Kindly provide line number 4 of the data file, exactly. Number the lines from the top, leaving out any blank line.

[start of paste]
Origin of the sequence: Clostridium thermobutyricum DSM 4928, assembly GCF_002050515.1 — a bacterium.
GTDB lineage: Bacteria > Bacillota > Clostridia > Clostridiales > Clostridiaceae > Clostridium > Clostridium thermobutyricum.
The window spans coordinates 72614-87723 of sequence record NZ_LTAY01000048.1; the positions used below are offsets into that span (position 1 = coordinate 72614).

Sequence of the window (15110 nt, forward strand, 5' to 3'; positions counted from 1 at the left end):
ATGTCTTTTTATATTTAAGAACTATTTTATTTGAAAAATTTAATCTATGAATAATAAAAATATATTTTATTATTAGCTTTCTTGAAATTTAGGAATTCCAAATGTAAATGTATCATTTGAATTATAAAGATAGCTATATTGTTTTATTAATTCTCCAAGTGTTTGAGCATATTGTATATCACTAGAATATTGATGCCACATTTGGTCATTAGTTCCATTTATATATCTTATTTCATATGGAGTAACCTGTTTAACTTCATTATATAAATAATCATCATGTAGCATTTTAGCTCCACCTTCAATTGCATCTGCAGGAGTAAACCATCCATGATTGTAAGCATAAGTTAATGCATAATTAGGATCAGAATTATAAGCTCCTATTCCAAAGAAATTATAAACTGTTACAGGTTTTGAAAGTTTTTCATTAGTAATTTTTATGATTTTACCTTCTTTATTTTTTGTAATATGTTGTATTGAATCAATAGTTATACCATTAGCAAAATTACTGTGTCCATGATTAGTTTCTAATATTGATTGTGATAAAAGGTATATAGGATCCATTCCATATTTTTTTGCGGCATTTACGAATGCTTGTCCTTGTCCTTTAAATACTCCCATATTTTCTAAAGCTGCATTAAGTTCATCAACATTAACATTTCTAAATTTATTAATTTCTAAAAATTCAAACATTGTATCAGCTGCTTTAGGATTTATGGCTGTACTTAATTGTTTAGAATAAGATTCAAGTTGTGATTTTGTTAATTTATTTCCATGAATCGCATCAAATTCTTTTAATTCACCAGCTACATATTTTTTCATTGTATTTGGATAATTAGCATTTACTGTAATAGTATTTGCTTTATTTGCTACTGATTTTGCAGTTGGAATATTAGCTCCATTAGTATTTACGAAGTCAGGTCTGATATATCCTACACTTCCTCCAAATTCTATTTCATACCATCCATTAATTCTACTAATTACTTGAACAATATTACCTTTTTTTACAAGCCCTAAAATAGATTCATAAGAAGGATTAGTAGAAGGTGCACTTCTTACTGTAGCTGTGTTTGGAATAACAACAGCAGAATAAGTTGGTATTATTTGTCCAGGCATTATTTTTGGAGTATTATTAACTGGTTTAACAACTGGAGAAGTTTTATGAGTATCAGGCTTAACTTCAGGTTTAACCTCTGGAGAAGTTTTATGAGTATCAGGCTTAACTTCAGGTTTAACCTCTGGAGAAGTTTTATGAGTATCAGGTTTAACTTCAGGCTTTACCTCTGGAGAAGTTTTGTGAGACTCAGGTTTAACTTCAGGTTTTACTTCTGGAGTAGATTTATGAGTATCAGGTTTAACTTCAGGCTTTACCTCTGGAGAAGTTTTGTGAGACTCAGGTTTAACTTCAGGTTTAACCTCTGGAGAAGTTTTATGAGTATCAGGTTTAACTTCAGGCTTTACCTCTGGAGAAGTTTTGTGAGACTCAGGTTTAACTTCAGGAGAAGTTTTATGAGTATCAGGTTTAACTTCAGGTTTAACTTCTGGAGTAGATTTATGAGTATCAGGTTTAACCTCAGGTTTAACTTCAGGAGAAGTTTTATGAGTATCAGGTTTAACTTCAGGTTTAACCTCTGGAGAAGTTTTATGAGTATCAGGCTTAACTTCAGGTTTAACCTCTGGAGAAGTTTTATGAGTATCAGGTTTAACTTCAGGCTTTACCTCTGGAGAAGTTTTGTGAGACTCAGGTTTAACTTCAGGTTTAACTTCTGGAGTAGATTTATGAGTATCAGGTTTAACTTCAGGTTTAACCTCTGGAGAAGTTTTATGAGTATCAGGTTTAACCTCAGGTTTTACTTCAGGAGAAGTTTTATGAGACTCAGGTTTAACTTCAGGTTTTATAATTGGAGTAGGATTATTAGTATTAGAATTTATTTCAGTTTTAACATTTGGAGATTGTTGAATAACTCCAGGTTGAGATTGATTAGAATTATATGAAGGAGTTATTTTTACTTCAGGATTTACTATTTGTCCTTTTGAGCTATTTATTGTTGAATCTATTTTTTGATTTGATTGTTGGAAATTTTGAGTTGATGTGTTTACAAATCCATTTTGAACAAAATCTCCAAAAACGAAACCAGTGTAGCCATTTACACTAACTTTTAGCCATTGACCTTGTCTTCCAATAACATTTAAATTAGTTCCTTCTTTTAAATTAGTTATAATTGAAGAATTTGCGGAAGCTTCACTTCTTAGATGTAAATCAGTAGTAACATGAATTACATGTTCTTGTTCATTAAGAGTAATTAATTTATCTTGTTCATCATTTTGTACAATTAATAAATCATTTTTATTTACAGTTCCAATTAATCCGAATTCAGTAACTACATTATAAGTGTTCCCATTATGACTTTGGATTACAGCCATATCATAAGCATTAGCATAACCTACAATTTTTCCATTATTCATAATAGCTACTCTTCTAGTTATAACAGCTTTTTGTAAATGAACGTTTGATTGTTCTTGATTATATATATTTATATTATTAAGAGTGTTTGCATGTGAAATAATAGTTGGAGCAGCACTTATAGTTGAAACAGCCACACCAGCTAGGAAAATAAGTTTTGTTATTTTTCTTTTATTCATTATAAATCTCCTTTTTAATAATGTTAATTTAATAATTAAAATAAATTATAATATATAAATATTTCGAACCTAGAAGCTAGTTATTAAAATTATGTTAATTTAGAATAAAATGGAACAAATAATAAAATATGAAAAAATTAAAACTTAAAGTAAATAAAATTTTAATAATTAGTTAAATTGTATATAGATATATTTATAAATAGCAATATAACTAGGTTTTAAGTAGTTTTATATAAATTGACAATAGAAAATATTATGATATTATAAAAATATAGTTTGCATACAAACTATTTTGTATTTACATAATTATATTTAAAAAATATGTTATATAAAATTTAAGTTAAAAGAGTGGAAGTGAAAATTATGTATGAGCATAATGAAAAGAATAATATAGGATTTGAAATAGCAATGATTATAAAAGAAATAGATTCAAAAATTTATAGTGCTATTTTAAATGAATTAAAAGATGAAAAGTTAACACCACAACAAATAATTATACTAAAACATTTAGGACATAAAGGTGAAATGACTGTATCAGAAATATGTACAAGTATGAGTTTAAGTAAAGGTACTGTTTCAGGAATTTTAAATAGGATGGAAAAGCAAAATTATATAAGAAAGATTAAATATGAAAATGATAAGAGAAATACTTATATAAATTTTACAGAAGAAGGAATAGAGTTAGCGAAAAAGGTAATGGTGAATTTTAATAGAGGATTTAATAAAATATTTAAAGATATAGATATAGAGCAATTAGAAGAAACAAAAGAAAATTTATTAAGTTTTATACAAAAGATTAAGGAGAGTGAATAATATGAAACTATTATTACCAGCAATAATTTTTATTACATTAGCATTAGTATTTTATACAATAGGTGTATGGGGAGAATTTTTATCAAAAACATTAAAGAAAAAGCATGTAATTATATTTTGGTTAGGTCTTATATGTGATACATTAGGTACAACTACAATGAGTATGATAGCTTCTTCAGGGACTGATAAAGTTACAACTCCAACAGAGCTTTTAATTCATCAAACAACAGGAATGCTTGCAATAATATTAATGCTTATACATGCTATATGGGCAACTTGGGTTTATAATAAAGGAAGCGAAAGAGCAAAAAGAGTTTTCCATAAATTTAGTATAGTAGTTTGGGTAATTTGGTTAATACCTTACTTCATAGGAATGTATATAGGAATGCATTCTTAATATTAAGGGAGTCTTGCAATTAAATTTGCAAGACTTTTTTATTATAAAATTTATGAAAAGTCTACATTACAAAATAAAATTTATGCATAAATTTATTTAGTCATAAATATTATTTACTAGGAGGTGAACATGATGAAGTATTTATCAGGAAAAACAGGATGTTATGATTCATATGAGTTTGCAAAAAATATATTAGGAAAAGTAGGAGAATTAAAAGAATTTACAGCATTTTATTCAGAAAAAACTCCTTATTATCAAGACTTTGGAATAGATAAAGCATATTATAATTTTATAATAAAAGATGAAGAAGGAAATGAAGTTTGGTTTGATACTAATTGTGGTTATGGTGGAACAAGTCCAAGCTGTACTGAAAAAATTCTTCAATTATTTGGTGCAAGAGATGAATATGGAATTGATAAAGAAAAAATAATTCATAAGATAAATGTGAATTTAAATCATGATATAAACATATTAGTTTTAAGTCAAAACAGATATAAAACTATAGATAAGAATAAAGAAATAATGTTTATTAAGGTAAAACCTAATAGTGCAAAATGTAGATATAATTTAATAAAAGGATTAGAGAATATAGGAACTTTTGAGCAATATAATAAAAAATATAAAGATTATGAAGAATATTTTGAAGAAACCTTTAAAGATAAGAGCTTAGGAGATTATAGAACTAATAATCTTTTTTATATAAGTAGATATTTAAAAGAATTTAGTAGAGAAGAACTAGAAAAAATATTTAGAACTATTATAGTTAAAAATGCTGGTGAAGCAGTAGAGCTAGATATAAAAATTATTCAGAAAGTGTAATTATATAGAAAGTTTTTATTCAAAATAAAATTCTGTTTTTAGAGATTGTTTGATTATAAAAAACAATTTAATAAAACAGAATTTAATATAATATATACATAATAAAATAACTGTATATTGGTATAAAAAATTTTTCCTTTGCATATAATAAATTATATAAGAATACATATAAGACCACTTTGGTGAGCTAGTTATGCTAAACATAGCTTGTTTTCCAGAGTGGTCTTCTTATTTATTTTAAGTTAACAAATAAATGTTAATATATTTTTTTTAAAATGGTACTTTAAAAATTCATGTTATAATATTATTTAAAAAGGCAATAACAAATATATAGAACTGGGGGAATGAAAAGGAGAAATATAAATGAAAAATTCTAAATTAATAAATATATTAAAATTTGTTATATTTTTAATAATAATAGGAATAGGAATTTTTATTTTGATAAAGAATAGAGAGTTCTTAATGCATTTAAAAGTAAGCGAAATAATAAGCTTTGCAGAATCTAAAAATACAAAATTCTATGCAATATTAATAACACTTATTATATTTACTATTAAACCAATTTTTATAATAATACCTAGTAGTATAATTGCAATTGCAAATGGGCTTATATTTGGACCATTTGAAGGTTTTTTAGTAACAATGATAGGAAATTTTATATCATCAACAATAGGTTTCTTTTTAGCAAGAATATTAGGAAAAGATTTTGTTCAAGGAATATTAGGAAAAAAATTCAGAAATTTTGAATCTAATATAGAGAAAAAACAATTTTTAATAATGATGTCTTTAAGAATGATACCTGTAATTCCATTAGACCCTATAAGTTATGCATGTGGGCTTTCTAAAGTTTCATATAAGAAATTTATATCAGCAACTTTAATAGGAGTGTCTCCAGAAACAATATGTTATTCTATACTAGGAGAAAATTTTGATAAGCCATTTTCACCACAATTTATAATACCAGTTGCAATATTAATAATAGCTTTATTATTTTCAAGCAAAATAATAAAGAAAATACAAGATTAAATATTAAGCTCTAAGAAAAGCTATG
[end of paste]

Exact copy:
Sequence of the window (15110 nt, forward strand, 5' to 3'; positions counted from 1 at the left end):